This is a skill you probably didn’t even know you would need as a technical communicator. But interviewing can play a just as big, if not bigger, role in technical communication as writing can. As Nesbitt puts it, “ …you need to know how to ask the right questions, and not be afraid to ask dumb ones. On top of that, you’ll need to know how to gently draw answers out of reluctant interviewees and to spot tangents that are worth following during an interview.”

As a technical writer, you will have to interview the technical professionals in your organization, so that the information that you are distributing to the user is correct and most efficient. You won’t know this information if you don’t ask the technical professional. And you have to be sure that the questions you’re asking will provide the information that users need to know.



Journalists are known for finding the information we need to obtain, whether it’s handed to them on a silver platter by very cooperative forces, or if they have to dig around and investigate for themselves. According to Nesbitt, researching “ can take many forms: looking at design documents, reading up on subjects like virtualization, or even going over documentation for products that are similar to the ones we’re writing about.

All in all, transitioning from journalism to being technical communication student hasn’t been as bad as I thought it would be. Sure there are some aspects of it that I never would’ve probably seen in news, such as learning computer programming, or learning the inner workings of an engineering firm, but all in all, it has been smooth sailing… so far.

-NiCarla Friend

Great Open-Source XML Editor

Technical writers may be interested in XML Copy Editor, a free open-source XML editor available at the following link:

Writers using DITA may also find Writing Technically’s three-part series on DITA very helpful. For a more comprehensive look at DITA, check out this complete list of acceptable DITA tags.

Webinar on “Conveying Messages with Graphs”

The Society for Technical Communication and the UAHuntsville Business and Technical Writing Program are happy to host the upcoming webinar “Conveying Messages with Graphs.” The webinar will be held on Wednesday, September 12 from 12:30-2:00 in Salmon Library 335 on the UAHuntsville campus. The event is relevant for anyone who works with graphs and visuals, and the event is free to the public.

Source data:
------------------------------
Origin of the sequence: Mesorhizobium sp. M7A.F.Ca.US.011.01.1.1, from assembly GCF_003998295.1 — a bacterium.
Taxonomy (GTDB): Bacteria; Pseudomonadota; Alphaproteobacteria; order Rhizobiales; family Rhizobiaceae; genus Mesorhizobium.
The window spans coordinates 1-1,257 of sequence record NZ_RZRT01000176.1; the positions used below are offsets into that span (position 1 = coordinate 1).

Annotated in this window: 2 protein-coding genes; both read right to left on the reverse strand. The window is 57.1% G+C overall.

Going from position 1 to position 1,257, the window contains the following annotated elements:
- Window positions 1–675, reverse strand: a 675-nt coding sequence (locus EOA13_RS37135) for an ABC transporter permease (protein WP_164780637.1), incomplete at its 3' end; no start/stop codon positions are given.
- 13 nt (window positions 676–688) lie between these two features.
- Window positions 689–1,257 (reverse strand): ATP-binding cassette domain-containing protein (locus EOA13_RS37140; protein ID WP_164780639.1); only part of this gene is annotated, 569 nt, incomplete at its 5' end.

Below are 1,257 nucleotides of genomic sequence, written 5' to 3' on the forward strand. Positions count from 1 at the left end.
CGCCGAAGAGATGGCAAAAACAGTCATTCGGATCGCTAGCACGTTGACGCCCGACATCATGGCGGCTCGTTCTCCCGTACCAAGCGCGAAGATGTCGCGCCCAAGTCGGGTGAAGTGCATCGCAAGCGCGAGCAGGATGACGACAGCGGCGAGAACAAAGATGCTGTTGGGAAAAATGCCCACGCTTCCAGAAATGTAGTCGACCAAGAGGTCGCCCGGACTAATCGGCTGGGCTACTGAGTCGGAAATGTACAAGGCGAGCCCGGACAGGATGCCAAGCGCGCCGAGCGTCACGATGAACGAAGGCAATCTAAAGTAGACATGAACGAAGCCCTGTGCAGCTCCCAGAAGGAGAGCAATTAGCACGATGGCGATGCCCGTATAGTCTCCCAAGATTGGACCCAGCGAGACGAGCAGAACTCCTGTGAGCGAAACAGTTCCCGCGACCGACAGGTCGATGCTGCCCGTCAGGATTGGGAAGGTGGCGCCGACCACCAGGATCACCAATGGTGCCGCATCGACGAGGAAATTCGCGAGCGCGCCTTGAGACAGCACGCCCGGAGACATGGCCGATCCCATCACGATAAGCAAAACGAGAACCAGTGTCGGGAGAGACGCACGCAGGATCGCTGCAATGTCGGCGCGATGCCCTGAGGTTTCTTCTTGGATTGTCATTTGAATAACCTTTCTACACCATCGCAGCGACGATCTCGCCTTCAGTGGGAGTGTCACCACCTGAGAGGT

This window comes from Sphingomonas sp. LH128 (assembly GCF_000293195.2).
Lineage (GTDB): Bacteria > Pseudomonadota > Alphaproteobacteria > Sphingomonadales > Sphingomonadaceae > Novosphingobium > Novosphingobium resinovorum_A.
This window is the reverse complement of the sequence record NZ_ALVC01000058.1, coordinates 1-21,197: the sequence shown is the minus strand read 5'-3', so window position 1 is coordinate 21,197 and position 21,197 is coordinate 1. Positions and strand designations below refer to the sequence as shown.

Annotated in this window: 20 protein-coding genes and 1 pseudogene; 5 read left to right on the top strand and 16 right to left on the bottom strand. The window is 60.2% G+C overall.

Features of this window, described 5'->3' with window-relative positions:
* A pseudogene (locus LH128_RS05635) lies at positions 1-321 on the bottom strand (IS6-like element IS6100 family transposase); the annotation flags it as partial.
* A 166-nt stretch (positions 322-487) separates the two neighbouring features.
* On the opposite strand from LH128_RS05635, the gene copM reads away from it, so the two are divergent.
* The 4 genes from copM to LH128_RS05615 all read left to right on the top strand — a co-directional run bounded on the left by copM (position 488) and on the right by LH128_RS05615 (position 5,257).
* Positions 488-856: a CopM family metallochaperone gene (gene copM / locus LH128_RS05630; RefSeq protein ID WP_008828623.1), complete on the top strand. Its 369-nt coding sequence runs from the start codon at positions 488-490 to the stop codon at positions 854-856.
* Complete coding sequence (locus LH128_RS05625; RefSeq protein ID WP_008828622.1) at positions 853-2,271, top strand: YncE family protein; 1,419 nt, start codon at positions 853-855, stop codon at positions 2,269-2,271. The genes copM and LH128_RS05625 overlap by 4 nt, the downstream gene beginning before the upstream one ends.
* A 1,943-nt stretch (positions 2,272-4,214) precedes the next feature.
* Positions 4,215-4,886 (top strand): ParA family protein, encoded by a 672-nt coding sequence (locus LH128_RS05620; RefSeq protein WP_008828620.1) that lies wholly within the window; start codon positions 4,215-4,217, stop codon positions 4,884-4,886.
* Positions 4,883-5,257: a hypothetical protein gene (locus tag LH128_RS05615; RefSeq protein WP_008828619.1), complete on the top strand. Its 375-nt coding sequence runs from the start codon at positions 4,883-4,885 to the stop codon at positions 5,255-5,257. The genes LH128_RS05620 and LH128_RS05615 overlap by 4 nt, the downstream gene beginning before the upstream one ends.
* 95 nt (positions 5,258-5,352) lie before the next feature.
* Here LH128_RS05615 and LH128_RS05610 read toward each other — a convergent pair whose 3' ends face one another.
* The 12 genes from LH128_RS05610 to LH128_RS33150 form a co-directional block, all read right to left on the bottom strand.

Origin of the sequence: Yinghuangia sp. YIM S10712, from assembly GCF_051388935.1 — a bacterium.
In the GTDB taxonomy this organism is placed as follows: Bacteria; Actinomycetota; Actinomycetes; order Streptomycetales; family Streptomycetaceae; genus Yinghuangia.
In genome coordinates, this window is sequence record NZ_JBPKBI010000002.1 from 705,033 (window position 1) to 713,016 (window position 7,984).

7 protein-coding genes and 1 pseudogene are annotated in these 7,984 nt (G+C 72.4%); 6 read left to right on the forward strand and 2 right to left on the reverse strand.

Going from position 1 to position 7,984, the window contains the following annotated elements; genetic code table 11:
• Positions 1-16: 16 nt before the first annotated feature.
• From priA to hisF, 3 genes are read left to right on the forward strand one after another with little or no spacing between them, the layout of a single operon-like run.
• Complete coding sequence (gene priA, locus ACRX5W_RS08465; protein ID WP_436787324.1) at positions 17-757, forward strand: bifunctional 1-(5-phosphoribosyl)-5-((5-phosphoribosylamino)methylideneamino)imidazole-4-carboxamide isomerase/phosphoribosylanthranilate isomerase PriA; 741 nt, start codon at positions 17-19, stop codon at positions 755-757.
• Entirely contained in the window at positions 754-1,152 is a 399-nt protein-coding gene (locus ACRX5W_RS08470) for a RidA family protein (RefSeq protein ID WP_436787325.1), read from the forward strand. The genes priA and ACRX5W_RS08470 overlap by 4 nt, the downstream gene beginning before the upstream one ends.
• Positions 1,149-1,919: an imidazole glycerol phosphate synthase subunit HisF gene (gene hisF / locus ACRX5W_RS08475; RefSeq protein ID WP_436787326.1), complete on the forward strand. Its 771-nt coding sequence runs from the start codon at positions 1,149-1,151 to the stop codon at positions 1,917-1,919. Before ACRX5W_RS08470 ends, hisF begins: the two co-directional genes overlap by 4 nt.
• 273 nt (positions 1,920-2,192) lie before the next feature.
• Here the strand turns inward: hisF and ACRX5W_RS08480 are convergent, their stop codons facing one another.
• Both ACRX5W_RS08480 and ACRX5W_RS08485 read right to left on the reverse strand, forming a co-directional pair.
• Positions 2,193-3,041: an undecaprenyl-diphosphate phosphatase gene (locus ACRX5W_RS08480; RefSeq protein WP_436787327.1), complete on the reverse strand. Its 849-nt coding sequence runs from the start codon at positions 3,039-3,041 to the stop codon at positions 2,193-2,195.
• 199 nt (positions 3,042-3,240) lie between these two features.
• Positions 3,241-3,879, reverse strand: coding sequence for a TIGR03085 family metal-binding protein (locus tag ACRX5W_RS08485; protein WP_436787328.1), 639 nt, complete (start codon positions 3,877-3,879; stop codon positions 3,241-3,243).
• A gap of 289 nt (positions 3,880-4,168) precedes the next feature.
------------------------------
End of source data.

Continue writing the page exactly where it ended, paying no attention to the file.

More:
STC Rocket City Technical Communication Conference, Saturday, April 21!

Please join the Society for Technical Communication at the first Rocket City Technical Communication Conference: Techniques and Trends. The event will be held Saturday, April 21 from 9:00 am to 2:00 pm in the Shelby Center on the UAH campus. Topics covered include soft skills for technical communicators, grant and proposal writing, and trends in the Huntsville area. Admission is $25 for non-STC members and FREE for STC members and students. Contact Cynthia Brasher at to register. More information is available on the STC website.

Photoshop Workshop Saturday, March 3!

The Society for Technical Communication will offer a Photoshop workshop Saturday, March 3 in Salmon Library Room 211. Sue Barbara, who has been teaching Photoshop to all age groups for over eleven years, will present an introductory and advanced session:

9:30-12:30: Introduction to Photoshop – This session focuses on editing images using the Crop, Magic Wand, Brush, Eyedropper, Type and Move tools.
1:30-4:30: Advanced Photoshop – This session focuses on using the Clone, Lasso, Quick Mask, Layers, Healing Brush and Layer Styles.

Participants can enroll in the workshop at the following rates:
Students: $15 one session/$25 both sessions
STC Members: $30 one session/$55 both sessions
Non-Members: $40 one session/$75 both sessions

The workshop requires pre-registration by Wednesday, February 29. Please contact Cynthia Brasher at to register. Contact Sue Barbara at or 256.653.6489 with questions about the workshops.